Great Southern Restaurants for developing several highly successful and pioneering restaurants—which are breathing life into previously underutilized areas. For example, the Five Sisters Blues Cafe in Belmont-Devilliers district was the first full renovation in a neighborhood that was once the center of African American life in Pensacola.

Innisfree Hotels for their commitment to making a difference in the community. Among their local projects is “From the Ground Up” Community Garden, begun on an abandoned plot under the overpass in downtown Pensacola, which has blossomed into a hub for education, art, music, and sustainability.

Baptist Health Care for their interest in improving the neighborhoods in their community. After Chuck Marohn spoke at CivicCon, Baptist invited him to help them develop ideas about how their organization can contribute to the well-being of surrounding neighborhoods.

After the beginning of downtown revitalization in the early 2000s, Hurricane Ivan decimated Pensacola in 2004. But with crisis comes opportunity.

What is your favorite thing about your town?

The city’s historic legacy and resilience. Pensacola was the first European settlement in America. Most of the Spanish settlers’ ships were sunk and supplies ruined by a hurricane, weeks after arriving in 1559, and the settlement abandoned after 2 years. Resettled by the Spanish in 1698, Pensacola changed hands among the Spanish, French, and British, growing in importance as a strategic military outpost and shipping port. Pensacola was the place where Florida was ceded to the U.S. from Spain in 1821. The city’s size and prosperity rose and fell with the rise and fall of the timber export and chemical industries in the late 19th century through mid-20th century. and Suburban development from 1960s to 1990s, coupled with poor land use decisions, led to shuttering of many downtown businesses and the general decline and neglect of downtown.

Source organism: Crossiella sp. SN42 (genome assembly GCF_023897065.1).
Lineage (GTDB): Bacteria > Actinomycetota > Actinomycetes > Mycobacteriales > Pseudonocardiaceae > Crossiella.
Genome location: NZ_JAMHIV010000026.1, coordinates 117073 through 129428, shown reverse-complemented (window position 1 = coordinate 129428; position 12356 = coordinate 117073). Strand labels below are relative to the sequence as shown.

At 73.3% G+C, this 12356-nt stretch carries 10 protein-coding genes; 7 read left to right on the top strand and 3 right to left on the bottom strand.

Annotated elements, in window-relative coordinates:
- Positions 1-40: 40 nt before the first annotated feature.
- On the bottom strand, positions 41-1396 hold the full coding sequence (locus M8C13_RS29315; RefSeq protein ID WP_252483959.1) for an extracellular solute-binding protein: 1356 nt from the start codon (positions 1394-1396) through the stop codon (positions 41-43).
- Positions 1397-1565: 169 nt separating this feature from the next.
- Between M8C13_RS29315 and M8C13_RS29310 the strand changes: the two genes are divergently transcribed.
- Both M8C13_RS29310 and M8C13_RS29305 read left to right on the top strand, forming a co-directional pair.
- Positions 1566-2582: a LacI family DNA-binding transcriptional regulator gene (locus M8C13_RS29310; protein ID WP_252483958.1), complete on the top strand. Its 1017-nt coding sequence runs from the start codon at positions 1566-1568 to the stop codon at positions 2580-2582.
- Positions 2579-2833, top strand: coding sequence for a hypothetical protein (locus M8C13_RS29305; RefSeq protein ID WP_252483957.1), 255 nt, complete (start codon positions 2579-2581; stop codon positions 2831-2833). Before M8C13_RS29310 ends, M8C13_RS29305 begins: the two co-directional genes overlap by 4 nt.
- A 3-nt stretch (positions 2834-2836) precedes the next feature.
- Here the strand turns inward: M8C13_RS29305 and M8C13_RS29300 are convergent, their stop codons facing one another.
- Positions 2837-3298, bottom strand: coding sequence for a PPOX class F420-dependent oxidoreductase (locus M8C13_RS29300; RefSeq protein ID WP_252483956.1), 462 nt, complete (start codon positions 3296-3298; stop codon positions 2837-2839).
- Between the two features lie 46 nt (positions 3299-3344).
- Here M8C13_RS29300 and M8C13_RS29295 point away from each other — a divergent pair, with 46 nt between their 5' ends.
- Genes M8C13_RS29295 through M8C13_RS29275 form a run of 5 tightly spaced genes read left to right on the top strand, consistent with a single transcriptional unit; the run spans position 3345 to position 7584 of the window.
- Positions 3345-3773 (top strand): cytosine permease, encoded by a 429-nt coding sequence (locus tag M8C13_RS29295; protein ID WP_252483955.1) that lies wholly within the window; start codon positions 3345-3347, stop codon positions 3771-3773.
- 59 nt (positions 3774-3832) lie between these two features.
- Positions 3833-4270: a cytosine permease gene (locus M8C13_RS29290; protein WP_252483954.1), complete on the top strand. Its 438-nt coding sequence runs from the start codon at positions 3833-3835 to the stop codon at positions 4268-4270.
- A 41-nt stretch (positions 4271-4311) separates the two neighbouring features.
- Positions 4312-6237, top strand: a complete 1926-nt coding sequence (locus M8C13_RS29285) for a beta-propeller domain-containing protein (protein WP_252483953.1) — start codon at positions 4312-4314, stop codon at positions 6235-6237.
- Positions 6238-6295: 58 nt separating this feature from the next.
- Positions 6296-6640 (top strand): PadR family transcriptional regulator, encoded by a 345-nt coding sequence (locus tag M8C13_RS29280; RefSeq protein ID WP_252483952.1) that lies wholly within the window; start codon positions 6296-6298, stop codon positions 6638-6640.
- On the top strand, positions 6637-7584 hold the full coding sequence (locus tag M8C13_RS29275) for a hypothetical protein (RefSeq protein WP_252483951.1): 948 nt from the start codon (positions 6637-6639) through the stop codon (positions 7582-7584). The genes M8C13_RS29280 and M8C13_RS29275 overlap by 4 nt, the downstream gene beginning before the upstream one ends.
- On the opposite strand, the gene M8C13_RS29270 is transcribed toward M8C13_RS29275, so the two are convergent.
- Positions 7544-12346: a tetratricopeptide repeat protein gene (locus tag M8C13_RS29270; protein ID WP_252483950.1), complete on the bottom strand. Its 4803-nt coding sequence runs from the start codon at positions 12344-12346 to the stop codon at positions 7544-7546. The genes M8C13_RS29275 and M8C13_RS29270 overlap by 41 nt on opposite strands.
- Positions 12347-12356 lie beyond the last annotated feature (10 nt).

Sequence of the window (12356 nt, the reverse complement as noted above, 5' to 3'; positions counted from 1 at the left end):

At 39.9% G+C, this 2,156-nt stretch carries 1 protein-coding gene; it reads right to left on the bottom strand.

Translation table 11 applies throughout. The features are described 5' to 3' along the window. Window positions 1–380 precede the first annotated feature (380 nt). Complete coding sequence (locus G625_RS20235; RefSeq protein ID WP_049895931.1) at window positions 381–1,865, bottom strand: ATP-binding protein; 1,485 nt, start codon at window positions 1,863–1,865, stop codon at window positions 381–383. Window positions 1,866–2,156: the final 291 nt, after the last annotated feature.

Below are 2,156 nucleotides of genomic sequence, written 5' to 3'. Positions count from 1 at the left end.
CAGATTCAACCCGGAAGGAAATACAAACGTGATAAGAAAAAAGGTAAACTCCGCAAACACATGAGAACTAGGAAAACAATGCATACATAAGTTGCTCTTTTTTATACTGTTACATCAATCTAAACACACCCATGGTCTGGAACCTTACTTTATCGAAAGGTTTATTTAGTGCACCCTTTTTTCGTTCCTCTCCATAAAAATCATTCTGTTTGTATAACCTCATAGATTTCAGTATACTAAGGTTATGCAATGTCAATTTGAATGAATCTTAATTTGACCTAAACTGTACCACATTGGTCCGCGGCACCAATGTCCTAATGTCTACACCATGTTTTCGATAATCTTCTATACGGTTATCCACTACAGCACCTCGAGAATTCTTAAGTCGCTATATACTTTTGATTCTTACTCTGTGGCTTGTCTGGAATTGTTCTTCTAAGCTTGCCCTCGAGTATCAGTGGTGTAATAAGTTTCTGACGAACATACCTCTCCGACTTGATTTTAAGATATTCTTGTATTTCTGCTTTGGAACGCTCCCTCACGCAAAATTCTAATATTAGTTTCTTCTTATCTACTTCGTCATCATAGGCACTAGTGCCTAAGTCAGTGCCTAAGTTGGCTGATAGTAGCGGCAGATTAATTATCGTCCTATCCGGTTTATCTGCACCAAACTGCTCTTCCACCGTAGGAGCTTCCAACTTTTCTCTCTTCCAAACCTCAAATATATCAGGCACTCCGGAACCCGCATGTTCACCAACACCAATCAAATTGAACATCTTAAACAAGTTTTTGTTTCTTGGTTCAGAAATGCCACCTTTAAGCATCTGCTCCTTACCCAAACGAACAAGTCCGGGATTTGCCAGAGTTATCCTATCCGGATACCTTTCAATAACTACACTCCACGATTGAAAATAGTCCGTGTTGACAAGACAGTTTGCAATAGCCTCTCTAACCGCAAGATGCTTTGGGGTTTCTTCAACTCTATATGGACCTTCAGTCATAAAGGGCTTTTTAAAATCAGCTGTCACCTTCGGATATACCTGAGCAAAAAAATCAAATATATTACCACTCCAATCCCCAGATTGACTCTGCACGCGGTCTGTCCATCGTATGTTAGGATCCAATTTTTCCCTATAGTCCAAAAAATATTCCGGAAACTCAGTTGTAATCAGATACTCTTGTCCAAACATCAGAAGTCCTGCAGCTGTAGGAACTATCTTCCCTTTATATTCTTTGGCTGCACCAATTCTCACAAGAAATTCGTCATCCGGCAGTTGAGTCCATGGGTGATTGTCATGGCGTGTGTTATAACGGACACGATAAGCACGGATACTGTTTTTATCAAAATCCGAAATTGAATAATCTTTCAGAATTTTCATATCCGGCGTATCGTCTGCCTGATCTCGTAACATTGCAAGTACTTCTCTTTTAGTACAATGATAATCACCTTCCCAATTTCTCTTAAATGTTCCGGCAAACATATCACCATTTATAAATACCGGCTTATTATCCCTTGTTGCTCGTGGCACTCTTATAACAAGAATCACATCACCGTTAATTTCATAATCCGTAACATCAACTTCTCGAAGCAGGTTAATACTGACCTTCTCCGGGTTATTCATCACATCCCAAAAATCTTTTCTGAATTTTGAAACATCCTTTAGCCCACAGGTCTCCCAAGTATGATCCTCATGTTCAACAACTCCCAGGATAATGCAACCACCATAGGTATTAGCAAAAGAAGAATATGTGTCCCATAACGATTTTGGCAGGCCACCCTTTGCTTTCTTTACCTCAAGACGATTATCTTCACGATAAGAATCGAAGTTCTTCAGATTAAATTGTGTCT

After the beginning of downtown revitalization in the early 2000s, Hurricane Ivan decimated Pensacola in 2004. But with crisis comes opportunity. The hurricane’s damage to the Main Street WWTP (one of the poor decisions referenced earlier) led to the relocation of the plant and development of the Community Maritime Park in the late 2000’s, igniting a new era of redevelopment downtown. Then in 2010, oil from the largest oil spill ever in the Gulf of Mexico washed up on Pensacola Beach and sent Pensacola’s tourism economy into a tail spin. The area’s economy has recovered and is beginning to receive an infusion of compensatory funds that will fund a series of catalytic projects over the next 2 decades, fueling the continued revitalization and strengthening of Pensacola.

After enduring four and a half centuries of growth and development through periods of prosperity, disaster, and decline under the differing governments of five sovereign nations, Pensacola’s history of resilience is an inspiring paradigm for overcoming today’s challenges and building a vibrant community for tomorrow.


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Palmetto Bay, Florida

Entry submitted by: Julia Brazell Cespedes and Ed Silva

How are residents in your town involved in the life of the community? Share a few examples of times when residents came together to work on a project or make decisions about the future of the town.

We prevented a major and antique county imposed bridge project that would change the safety and neighborhood atmosphere, as well as increase cut through traffic. Our neighborhood came together and fought the counties Band-Aid approach that only appeased other cities Who want to use our neighborhood roads as a Cutthrough route. Several hundreds of neighbors were involved either through planning, donating money, or walking the neighborhood streets notifying residence about the bridge proposal. Some residents were able to use their social media skills to notify more people or use their computer skills to help the elderly neighbors fill out the No bridge petition online and help them send their very first email. We had major news coverage.